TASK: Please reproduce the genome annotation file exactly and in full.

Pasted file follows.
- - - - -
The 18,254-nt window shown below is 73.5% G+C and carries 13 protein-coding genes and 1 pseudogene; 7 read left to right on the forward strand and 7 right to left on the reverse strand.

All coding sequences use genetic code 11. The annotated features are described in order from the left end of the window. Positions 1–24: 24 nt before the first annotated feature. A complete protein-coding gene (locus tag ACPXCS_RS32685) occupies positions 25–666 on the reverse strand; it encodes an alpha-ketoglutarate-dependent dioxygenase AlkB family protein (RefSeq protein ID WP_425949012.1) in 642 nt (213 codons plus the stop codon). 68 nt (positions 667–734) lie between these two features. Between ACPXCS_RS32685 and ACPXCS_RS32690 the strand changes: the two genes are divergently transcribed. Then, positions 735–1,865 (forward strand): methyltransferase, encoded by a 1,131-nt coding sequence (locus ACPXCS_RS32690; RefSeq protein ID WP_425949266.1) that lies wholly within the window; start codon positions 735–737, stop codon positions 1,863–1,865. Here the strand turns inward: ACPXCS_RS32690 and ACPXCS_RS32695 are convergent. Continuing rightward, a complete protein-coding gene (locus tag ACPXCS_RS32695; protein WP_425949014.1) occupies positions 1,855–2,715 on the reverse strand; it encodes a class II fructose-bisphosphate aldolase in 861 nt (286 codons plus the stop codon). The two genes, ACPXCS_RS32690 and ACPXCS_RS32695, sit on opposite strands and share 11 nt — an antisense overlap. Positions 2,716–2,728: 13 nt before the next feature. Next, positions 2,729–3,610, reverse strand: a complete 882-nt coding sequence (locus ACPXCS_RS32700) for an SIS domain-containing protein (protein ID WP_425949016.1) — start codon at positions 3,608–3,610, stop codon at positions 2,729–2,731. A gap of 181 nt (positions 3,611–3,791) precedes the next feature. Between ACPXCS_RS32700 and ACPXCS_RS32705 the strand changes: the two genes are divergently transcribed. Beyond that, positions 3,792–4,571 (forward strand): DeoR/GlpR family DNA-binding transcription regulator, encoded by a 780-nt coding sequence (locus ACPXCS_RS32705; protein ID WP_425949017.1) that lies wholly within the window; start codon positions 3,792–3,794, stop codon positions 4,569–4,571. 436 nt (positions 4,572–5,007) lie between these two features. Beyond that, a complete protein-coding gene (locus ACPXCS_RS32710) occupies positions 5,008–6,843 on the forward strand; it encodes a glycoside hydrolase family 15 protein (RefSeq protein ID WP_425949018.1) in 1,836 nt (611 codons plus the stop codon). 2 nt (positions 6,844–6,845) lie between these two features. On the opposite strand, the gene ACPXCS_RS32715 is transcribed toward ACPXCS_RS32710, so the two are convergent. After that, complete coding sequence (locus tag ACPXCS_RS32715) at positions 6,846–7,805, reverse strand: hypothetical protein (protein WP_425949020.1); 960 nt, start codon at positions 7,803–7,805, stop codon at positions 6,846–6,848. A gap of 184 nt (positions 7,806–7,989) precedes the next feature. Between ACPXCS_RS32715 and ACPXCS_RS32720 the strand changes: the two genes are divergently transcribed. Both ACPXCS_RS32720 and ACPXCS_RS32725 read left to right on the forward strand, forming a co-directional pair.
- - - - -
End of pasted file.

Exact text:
The 18,254-nt window shown below is 73.5% G+C and carries 13 protein-coding genes and 1 pseudogene; 7 read left to right on the forward strand and 7 right to left on the reverse strand.

All coding sequences use genetic code 11. The annotated features are described in order from the left end of the window. Positions 1–24: 24 nt before the first annotated feature. A complete protein-coding gene (locus tag ACPXCS_RS32685) occupies positions 25–666 on the reverse strand; it encodes an alpha-ketoglutarate-dependent dioxygenase AlkB family protein (RefSeq protein ID WP_425949012.1) in 642 nt (213 codons plus the stop codon). 68 nt (positions 667–734) lie between these two features. Between ACPXCS_RS32685 and ACPXCS_RS32690 the strand changes: the two genes are divergently transcribed. Then, positions 735–1,865 (forward strand): methyltransferase, encoded by a 1,131-nt coding sequence (locus ACPXCS_RS32690; RefSeq protein ID WP_425949266.1) that lies wholly within the window; start codon positions 735–737, stop codon positions 1,863–1,865. Here the strand turns inward: ACPXCS_RS32690 and ACPXCS_RS32695 are convergent. Continuing rightward, a complete protein-coding gene (locus tag ACPXCS_RS32695; protein WP_425949014.1) occupies positions 1,855–2,715 on the reverse strand; it encodes a class II fructose-bisphosphate aldolase in 861 nt (286 codons plus the stop codon). The two genes, ACPXCS_RS32690 and ACPXCS_RS32695, sit on opposite strands and share 11 nt — an antisense overlap. Positions 2,716–2,728: 13 nt before the next feature. Next, positions 2,729–3,610, reverse strand: a complete 882-nt coding sequence (locus ACPXCS_RS32700) for an SIS domain-containing protein (protein ID WP_425949016.1) — start codon at positions 3,608–3,610, stop codon at positions 2,729–2,731. A gap of 181 nt (positions 3,611–3,791) precedes the next feature. Between ACPXCS_RS32700 and ACPXCS_RS32705 the strand changes: the two genes are divergently transcribed. Beyond that, positions 3,792–4,571 (forward strand): DeoR/GlpR family DNA-binding transcription regulator, encoded by a 780-nt coding sequence (locus ACPXCS_RS32705; protein ID WP_425949017.1) that lies wholly within the window; start codon positions 3,792–3,794, stop codon positions 4,569–4,571. 436 nt (positions 4,572–5,007) lie between these two features. Beyond that, a complete protein-coding gene (locus ACPXCS_RS32710) occupies positions 5,008–6,843 on the forward strand; it encodes a glycoside hydrolase family 15 protein (RefSeq protein ID WP_425949018.1) in 1,836 nt (611 codons plus the stop codon). 2 nt (positions 6,844–6,845) lie between these two features. On the opposite strand, the gene ACPXCS_RS32715 is transcribed toward ACPXCS_RS32710, so the two are convergent. After that, complete coding sequence (locus tag ACPXCS_RS32715) at positions 6,846–7,805, reverse strand: hypothetical protein (protein WP_425949020.1); 960 nt, start codon at positions 7,803–7,805, stop codon at positions 6,846–6,848. A gap of 184 nt (positions 7,806–7,989) precedes the next feature. Between ACPXCS_RS32715 and ACPXCS_RS32720 the strand changes: the two genes are divergently transcribed. Both ACPXCS_RS32720 and ACPXCS_RS32725 read left to right on the forward strand, forming a co-directional pair.